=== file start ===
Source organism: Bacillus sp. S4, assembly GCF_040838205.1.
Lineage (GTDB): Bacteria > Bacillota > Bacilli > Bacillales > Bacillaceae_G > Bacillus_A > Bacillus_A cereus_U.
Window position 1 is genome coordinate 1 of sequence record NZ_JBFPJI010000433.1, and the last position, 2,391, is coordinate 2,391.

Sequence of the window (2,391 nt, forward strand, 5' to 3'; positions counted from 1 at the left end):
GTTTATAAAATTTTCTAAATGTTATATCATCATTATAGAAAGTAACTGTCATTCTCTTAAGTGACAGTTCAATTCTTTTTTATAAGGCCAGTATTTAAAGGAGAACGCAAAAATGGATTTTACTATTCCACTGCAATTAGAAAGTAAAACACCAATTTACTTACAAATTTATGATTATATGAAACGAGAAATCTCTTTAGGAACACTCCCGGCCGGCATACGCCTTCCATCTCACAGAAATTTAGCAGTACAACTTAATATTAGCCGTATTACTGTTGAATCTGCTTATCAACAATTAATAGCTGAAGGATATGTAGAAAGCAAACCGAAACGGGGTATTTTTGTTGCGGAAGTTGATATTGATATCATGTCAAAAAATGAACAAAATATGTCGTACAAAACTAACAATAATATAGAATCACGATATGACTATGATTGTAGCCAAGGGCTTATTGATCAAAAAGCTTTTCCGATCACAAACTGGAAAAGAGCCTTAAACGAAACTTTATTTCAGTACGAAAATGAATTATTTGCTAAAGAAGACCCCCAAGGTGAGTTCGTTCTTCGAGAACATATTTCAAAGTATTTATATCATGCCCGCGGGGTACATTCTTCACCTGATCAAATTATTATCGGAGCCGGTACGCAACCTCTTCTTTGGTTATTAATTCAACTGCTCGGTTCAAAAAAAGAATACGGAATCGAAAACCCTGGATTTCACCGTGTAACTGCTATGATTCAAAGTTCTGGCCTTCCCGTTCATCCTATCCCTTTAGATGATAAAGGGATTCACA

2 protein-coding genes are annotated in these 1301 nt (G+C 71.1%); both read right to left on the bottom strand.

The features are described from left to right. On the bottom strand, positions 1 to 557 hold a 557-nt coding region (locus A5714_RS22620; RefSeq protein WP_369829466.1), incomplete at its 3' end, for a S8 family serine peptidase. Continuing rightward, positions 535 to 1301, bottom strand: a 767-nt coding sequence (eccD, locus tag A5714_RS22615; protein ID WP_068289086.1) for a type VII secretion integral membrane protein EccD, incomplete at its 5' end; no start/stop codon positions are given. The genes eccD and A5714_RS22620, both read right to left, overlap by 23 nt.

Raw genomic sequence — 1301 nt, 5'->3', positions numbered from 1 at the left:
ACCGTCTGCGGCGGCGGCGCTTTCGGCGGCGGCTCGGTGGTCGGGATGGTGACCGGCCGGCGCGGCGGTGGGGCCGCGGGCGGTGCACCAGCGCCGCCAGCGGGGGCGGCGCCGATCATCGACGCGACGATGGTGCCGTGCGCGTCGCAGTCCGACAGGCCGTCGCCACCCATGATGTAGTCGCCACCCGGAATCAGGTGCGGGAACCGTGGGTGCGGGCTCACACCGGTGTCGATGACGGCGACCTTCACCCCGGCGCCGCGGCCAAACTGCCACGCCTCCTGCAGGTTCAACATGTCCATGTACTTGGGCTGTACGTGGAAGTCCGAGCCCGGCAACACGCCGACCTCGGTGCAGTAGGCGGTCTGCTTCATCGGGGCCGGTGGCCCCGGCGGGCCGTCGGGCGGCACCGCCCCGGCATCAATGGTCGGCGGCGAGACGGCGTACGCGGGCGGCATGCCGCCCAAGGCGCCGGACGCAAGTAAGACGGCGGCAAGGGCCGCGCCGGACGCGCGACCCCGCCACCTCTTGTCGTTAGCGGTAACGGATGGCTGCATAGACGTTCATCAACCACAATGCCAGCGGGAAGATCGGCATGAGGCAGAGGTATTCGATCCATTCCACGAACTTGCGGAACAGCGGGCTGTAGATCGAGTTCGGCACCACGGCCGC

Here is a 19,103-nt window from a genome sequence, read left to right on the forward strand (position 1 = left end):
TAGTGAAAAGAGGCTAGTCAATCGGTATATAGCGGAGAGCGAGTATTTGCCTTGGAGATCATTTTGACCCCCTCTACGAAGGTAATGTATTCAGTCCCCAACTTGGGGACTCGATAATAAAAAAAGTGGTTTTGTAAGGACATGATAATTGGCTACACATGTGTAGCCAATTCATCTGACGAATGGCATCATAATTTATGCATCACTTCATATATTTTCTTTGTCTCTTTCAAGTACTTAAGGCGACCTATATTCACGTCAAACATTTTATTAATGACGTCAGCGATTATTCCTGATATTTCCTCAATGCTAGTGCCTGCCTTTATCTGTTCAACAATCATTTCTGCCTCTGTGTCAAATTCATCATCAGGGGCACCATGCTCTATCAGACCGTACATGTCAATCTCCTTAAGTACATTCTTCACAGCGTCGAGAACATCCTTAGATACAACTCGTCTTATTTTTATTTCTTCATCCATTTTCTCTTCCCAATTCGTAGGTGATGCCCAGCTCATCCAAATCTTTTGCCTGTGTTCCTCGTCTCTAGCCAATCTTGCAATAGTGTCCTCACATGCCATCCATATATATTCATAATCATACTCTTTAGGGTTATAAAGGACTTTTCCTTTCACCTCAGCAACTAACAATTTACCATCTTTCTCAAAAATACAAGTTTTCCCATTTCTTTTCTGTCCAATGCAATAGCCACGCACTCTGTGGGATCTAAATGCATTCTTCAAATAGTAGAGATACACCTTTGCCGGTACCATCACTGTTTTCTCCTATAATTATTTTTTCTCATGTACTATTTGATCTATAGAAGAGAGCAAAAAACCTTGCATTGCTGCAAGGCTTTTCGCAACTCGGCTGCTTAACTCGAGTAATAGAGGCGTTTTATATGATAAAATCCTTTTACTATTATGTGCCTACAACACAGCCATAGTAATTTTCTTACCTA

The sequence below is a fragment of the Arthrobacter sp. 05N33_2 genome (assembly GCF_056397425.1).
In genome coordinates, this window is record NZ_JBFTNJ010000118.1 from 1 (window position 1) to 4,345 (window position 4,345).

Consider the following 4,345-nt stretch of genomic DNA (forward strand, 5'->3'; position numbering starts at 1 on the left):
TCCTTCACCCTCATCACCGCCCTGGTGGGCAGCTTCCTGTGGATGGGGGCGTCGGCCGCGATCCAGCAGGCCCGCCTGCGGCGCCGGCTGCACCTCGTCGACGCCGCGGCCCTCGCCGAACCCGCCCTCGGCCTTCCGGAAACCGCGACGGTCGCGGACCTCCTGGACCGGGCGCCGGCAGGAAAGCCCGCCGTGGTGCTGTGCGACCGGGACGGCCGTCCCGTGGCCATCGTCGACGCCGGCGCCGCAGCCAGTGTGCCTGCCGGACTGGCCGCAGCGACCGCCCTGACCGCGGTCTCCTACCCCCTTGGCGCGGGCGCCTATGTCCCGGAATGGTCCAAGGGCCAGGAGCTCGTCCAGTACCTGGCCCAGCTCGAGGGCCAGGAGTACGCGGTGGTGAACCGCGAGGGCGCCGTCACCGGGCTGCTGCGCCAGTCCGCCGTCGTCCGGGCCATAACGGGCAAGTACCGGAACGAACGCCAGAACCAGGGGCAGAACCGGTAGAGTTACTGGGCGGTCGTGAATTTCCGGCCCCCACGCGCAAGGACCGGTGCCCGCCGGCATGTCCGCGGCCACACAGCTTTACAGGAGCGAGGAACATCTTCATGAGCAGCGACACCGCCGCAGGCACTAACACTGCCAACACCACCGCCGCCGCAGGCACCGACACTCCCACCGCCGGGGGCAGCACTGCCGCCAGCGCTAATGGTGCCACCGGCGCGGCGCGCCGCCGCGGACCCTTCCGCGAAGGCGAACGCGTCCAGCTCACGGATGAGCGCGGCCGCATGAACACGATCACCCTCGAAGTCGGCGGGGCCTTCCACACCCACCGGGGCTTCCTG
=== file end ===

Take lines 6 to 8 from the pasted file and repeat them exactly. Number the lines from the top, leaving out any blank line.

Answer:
2 protein-coding genes are annotated in these 1301 nt (G+C 71.1%); both read right to left on the bottom strand.

The features are described from left to right. On the bottom strand, positions 1 to 557 hold a 557-nt coding region (locus A5714_RS22620; RefSeq protein WP_369829466.1), incomplete at its 3' end, for a S8 family serine peptidase. Continuing rightward, positions 535 to 1301, bottom strand: a 767-nt coding sequence (eccD, locus tag A5714_RS22615; protein ID WP_068289086.1) for a type VII secretion integral membrane protein EccD, incomplete at its 5' end; no start/stop codon positions are given. The genes eccD and A5714_RS22620, both read right to left, overlap by 23 nt.

Raw genomic sequence — 1301 nt, 5'->3', positions numbered from 1 at the left: